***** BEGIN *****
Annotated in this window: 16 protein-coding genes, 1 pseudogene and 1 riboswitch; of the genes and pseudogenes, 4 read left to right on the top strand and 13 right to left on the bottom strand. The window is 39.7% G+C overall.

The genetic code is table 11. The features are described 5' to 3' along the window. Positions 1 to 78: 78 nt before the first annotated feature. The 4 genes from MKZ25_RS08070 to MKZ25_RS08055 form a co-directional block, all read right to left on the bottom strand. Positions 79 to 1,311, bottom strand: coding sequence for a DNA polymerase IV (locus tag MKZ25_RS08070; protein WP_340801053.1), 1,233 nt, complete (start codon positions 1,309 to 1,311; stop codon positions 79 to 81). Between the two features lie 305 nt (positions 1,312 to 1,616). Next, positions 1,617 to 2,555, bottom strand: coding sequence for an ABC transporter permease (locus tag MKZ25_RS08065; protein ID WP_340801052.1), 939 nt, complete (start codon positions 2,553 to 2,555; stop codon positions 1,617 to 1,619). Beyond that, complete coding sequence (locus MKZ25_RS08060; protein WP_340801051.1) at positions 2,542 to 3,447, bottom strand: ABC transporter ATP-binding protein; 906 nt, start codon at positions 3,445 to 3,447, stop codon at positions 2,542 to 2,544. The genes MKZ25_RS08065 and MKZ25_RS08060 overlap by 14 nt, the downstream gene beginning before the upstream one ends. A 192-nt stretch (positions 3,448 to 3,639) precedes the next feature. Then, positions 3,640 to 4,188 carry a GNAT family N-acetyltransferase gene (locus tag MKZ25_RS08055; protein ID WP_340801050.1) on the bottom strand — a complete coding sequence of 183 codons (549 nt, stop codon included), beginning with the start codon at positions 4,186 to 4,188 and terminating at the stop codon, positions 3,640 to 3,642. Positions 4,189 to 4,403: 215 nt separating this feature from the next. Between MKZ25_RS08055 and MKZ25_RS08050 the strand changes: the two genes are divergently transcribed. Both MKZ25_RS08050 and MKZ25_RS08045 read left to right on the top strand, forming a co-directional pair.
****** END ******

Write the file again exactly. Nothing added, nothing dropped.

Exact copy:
Annotated in this window: 16 protein-coding genes, 1 pseudogene and 1 riboswitch; of the genes and pseudogenes, 4 read left to right on the top strand and 13 right to left on the bottom strand. The window is 39.7% G+C overall.

The genetic code is table 11. The features are described 5' to 3' along the window. Positions 1 to 78: 78 nt before the first annotated feature. The 4 genes from MKZ25_RS08070 to MKZ25_RS08055 form a co-directional block, all read right to left on the bottom strand. Positions 79 to 1,311, bottom strand: coding sequence for a DNA polymerase IV (locus tag MKZ25_RS08070; protein WP_340801053.1), 1,233 nt, complete (start codon positions 1,309 to 1,311; stop codon positions 79 to 81). Between the two features lie 305 nt (positions 1,312 to 1,616). Next, positions 1,617 to 2,555, bottom strand: coding sequence for an ABC transporter permease (locus tag MKZ25_RS08065; protein ID WP_340801052.1), 939 nt, complete (start codon positions 2,553 to 2,555; stop codon positions 1,617 to 1,619). Beyond that, complete coding sequence (locus MKZ25_RS08060; protein WP_340801051.1) at positions 2,542 to 3,447, bottom strand: ABC transporter ATP-binding protein; 906 nt, start codon at positions 3,445 to 3,447, stop codon at positions 2,542 to 2,544. The genes MKZ25_RS08065 and MKZ25_RS08060 overlap by 14 nt, the downstream gene beginning before the upstream one ends. A 192-nt stretch (positions 3,448 to 3,639) precedes the next feature. Then, positions 3,640 to 4,188 carry a GNAT family N-acetyltransferase gene (locus tag MKZ25_RS08055; protein ID WP_340801050.1) on the bottom strand — a complete coding sequence of 183 codons (549 nt, stop codon included), beginning with the start codon at positions 4,186 to 4,188 and terminating at the stop codon, positions 3,640 to 3,642. Positions 4,189 to 4,403: 215 nt separating this feature from the next. Between MKZ25_RS08055 and MKZ25_RS08050 the strand changes: the two genes are divergently transcribed. Both MKZ25_RS08050 and MKZ25_RS08045 read left to right on the top strand, forming a co-directional pair.